Superimposed with diabetic sounds and music, completely new circles of associations emerge, for example in an episode with the search for the right direction, with a swarm in the swamp, against the background of which women’s singing can be read as a motif by executives.

Leaders or sirens, yes.

When was it decided that the music heard in performances and concerts would be part of your film?

I’ve been there four times over the summer and in fact it was quite a limited amount of material. Looking through the material, I tried without reason to understand what were the first impulses I noticed. One of the first impulses – a conductor leading a wind band from Smiltene – could conduct poets. It is interesting to observe the course of the arrangement over time, to see whether the rhythm of such an orchestra does not coincide with the inner rhythm of the poet. It turns out that this coincides. When I was filming atonal songs, I had a dog with me. He heard these ridiculously atonal songs intelligently at first, but then responded to his usual nature. I thought that if the dog was already affected by those sirens, maybe the very first hike where there was no sign of people getting lost was looking for a way – maybe it was actually a fallacy towards those voices. That’s his nonsense.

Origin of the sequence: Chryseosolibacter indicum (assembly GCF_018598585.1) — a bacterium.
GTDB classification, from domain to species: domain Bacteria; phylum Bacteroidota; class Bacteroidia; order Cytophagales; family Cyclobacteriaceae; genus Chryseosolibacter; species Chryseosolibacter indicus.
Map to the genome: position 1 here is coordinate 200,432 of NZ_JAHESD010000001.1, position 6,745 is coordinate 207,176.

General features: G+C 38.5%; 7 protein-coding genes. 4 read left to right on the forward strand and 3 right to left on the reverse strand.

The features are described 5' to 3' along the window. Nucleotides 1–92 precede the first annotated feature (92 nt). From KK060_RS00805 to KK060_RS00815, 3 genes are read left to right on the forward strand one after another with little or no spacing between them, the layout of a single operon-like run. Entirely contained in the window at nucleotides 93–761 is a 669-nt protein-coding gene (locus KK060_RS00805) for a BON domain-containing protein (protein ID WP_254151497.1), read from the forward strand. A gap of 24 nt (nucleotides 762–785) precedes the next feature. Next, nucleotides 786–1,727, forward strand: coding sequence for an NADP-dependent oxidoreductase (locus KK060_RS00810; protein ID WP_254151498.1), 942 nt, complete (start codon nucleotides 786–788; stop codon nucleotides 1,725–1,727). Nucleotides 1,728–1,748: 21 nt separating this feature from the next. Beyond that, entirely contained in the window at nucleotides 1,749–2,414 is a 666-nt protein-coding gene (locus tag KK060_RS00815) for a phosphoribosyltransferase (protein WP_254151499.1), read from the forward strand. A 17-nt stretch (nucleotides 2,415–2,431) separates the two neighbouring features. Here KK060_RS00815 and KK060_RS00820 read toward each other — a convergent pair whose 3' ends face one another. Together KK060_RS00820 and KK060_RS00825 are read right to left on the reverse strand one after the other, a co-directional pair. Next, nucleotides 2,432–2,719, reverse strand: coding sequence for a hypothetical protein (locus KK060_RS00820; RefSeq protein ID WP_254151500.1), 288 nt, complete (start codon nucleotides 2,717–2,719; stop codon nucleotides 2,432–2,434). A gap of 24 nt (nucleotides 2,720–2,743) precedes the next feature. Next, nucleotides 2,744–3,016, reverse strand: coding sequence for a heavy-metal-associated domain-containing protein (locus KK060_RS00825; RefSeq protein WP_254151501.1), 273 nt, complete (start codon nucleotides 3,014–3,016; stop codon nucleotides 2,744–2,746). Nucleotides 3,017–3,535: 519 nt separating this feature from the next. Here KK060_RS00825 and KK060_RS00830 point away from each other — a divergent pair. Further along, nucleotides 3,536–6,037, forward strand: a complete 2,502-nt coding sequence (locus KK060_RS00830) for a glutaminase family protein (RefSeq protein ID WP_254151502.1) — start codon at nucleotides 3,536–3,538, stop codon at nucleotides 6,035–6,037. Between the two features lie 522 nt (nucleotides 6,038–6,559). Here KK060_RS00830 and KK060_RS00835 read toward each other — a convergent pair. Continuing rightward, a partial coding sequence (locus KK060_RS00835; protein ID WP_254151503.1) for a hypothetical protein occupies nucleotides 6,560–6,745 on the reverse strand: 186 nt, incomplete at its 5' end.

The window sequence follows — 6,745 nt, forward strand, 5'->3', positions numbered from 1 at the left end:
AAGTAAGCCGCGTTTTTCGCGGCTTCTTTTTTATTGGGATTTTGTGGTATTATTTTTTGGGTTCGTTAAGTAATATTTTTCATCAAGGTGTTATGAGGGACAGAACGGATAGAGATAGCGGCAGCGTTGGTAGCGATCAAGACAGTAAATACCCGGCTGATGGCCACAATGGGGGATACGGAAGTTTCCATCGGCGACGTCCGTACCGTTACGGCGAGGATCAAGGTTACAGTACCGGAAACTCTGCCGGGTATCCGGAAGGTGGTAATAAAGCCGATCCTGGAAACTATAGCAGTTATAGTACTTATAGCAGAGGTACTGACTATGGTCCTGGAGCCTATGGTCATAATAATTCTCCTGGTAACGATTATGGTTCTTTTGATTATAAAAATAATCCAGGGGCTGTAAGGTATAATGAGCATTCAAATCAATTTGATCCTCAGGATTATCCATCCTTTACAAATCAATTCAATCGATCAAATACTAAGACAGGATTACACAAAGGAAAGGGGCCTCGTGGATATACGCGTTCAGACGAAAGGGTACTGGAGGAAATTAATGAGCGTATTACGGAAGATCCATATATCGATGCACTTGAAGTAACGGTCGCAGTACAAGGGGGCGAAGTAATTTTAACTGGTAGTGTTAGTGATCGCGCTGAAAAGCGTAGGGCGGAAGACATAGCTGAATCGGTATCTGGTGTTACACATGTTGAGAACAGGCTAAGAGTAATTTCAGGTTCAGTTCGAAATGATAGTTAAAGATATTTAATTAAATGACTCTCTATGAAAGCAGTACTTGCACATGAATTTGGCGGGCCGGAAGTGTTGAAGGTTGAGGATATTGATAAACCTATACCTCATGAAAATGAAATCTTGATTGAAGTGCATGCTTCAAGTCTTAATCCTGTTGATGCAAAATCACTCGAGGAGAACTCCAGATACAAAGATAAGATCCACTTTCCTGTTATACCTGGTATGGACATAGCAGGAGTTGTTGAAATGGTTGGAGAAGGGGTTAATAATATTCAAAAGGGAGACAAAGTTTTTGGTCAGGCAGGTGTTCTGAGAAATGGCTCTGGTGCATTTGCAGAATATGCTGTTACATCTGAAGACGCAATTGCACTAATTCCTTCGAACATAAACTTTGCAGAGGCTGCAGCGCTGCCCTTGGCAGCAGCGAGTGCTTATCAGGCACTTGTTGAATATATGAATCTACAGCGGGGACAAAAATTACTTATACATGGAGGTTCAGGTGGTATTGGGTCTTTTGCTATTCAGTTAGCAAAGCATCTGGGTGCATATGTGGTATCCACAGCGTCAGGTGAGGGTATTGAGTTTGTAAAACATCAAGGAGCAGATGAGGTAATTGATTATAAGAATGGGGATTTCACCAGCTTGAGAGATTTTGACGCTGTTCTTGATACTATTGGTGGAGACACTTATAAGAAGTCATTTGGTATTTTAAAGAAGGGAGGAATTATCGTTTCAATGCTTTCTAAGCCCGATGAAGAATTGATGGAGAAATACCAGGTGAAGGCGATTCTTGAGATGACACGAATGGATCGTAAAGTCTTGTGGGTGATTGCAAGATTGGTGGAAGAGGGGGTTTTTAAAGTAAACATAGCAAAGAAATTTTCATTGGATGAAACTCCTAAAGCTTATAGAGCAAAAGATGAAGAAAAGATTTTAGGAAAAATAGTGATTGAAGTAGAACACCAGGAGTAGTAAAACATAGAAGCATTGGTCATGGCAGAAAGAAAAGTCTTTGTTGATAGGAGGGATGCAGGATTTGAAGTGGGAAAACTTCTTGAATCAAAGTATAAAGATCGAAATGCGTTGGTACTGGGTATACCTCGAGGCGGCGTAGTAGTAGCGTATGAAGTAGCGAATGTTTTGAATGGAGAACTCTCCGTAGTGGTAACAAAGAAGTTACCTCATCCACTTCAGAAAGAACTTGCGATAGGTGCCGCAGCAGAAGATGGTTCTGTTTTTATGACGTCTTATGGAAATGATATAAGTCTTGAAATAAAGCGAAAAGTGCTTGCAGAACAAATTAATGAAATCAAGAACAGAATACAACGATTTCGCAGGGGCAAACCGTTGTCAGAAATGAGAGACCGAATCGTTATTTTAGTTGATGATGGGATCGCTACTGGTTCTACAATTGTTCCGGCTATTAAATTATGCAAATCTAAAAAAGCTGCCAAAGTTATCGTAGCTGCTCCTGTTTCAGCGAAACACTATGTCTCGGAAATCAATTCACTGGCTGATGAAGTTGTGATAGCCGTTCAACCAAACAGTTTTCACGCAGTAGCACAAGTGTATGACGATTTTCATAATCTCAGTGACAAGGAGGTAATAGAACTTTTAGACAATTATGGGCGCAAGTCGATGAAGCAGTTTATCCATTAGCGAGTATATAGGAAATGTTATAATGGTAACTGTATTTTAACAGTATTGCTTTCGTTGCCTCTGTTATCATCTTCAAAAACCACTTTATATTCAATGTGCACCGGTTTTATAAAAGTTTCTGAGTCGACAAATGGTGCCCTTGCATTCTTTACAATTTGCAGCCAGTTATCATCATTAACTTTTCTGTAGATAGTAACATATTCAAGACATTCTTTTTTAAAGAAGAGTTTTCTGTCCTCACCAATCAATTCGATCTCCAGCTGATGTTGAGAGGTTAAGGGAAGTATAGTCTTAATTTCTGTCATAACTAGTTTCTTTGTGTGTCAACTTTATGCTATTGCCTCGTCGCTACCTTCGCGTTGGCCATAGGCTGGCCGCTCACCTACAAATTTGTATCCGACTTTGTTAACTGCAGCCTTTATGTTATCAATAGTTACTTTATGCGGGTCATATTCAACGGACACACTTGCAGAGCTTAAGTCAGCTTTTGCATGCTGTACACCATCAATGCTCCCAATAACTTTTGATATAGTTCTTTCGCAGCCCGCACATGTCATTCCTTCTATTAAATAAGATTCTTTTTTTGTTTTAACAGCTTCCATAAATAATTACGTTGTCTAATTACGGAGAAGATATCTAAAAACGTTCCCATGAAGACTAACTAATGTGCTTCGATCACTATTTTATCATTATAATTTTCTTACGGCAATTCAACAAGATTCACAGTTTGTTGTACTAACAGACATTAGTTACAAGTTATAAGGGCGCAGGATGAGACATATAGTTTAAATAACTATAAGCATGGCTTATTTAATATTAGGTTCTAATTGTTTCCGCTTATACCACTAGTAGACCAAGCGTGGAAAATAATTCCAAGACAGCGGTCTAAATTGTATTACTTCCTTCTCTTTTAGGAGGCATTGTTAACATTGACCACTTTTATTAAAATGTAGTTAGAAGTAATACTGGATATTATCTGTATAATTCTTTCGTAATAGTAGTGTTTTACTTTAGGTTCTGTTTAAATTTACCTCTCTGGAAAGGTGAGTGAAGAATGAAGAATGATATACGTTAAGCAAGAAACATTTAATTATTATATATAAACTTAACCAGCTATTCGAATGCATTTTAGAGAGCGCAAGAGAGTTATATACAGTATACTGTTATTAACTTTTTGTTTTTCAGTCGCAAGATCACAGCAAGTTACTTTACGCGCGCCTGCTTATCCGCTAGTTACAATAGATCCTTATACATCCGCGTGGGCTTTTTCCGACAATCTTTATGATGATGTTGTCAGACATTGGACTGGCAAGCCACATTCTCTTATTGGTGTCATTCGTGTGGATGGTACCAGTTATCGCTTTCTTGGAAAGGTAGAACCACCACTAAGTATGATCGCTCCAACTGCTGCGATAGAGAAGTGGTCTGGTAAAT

Over the years I’ve found that the more you play with something, because that play energy can also be one of the factors that can get people interested.

They can also be very abstract, but when they have that rock ‘n’ roll energy, they’re also cool to look at.

“Who are you in the wild?”

Photo: Madara Gritane

As already mentioned, filming has a very dynamic effect because it is present almost everywhere and not only notes central but also peripheral events. How big was your team? How mobile did you have to be to record what was happening?